Thursday, May 14, 2015

Literary Links: Libraries in the news

This April 26th marked the 114th anniversary of steel magnate and philanthropist Andrew Carnegie's gift of 60 library branch buildings to the New York Public Library. Carnegie donated 1,679 library buildings throughout the United States. We feel honored to be part of the library tradition in this country!  Here's some links to recent articles about libraries:

At This Fashion Library, You Check out Clothes Instead of Buying Them [Co.Exist]
"The library currently has 1,200 items in stock at any moment, and another 500 checked out to customers. Eventually, they hope to expand to other cities around the world. 'Our dream is to go on holidays with some hand luggage and your library card, and have access to a big LENA wardrobe wherever you are,' says Smulders."

Baltimore Libraries Stay Open Through Riots, Because 'The Community Needs Us' [MTV]
"With a state of emergency declared and schools closed citywide Tuesday morning, the Enoch Pratt Free Library has chosen to stay open, providing a hub of comfort and community to all Baltimore neighborhoods, including the ones most affected by the mayhem."

A Long Way From Wax Cylinders, Library of Congress Slowly Joins the Digital Age [NPR]
"The Library of Congress has a trove of online content. You can hear Louise Bogan recite a poem... Or listen to a recording of a former slave, Fountain Hughes, recalling his life."

Libraries Make Space for 3-D Printers; Rules are Sure to Follow [NPR]
"And in an age where digital and technical literacy is stressed alongside traditional reading and writing, libraries are setting up plenty of space for the unexpected."

Denying New York Libraries The Fuel They Need [New York Times]
"So the city’s libraries have more users than major professional sports, performing arts, museums, gardens and zoos — combined. No one who has set foot in the libraries — crowded at all hours with adults learning languages, using computers, borrowing books, hunting for jobs, and schoolchildren researching projects or discovering stories — can mistake them for anything other than power plants of intellect and opportunity. They are distributed without regard to wealth."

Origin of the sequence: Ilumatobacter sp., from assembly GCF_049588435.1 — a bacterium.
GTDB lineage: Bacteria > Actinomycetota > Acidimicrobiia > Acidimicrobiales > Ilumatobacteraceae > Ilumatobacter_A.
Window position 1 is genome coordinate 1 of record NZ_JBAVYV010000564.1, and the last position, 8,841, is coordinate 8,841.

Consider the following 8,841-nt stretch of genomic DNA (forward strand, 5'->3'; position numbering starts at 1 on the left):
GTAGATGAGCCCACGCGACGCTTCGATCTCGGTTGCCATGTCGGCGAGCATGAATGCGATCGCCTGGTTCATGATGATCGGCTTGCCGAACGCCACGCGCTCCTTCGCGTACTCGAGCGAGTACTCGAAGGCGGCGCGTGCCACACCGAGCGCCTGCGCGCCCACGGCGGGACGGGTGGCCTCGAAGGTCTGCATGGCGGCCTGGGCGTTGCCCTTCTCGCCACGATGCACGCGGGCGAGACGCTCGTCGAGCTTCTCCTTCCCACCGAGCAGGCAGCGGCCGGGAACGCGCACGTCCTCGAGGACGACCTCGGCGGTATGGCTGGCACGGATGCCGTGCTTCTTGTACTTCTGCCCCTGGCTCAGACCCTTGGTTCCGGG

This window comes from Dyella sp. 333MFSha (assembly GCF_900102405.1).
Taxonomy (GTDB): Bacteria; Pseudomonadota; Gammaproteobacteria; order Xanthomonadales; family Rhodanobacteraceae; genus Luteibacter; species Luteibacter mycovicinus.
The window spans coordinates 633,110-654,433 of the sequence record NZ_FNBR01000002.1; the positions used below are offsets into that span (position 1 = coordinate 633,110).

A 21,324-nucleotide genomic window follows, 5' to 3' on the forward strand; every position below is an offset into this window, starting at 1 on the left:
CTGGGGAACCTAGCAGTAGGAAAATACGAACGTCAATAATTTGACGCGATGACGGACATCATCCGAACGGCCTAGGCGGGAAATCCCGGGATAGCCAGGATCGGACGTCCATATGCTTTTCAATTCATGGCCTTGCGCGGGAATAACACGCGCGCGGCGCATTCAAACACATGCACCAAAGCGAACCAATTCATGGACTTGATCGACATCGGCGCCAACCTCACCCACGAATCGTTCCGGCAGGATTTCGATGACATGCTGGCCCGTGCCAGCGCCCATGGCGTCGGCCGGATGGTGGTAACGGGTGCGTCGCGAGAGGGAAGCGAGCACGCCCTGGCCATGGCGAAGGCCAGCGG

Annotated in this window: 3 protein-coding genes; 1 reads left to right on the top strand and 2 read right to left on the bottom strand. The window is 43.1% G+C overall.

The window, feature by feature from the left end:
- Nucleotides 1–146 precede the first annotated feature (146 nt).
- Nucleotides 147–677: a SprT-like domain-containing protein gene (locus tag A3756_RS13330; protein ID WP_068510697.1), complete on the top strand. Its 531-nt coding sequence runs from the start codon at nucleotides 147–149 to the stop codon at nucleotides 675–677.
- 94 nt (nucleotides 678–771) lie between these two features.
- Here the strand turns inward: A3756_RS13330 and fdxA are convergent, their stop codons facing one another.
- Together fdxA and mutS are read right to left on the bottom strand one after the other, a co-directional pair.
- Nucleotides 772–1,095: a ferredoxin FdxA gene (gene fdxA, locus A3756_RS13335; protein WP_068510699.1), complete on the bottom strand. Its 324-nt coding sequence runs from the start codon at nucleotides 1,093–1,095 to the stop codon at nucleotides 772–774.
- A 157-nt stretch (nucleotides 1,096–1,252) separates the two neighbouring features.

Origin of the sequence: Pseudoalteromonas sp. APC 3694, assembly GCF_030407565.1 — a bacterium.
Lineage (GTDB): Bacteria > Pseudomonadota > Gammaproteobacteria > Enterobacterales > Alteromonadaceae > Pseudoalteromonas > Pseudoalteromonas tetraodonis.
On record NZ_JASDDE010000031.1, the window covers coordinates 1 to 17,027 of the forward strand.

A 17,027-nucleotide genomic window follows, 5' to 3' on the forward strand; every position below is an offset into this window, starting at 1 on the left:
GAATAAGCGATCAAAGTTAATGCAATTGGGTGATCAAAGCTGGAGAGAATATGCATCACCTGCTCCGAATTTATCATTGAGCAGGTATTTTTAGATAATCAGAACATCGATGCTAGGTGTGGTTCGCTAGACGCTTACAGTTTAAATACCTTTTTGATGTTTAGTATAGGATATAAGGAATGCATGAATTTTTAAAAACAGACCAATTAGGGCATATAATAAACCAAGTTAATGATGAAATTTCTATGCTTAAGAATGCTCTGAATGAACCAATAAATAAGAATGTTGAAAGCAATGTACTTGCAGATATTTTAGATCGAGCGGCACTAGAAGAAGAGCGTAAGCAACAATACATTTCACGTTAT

'Improbable Libraries' Beautifully Depicts the Fun Side of Libraries [Huffington Post]
"Whether it's a bicycle delivering books or a serene literary retreat, these institutions remind us of the ineffable power of holding a book in your hands and seeing the signs left by previous attentive readers -- a power digital texts can never replicate."

Libraries help close the digital divide [Washington Post]
"The people in the 25 million households without Internet access may not know they can get online at their local library. Books are important, but computers are necessary. For people without Internet access at home, libraries fill the gap."

Unusual Library Collections Around the World [Flavorwire]
Includes the Cornell University Witchcraft Collection, the New York Public Library's collection of vintage Valentines, the Betsy Brown Puppetry Collection, and more!

Librarians Versus the NSA [The Nation]
"By 2003, librarians around the country had launched a revolt. Librarians in Paulding County, Ohio, among other places, posted signs warning computer users that 'due to national security concerns,' their 'Internet surfing habits, passwords and e-mail content' might be monitored by law enforcement. Others distributed informational handouts or organized community hearings about the government’s new surveillance powers. Libraries began to destroy computer-use wait-lists, hard- drive caches, and other records."

In the Memory Ward [New Yorker]
"It is a library like no other in Europe—in its cross-disciplinary reference, its peculiarities, its originality, its strange depths and unexpected shallows. Magic and science, evil eyes and saints’ lives: these things repose side by side in a labyrinth of imagery and icons and memory."

Do We Really Need Libraries? [NPR]
"Today's libraries still lend books, he says. But they also provide other services to communities, such as free access to computers and Wi-Fi, story times to children, language classes to immigrants and technology training to everyone."

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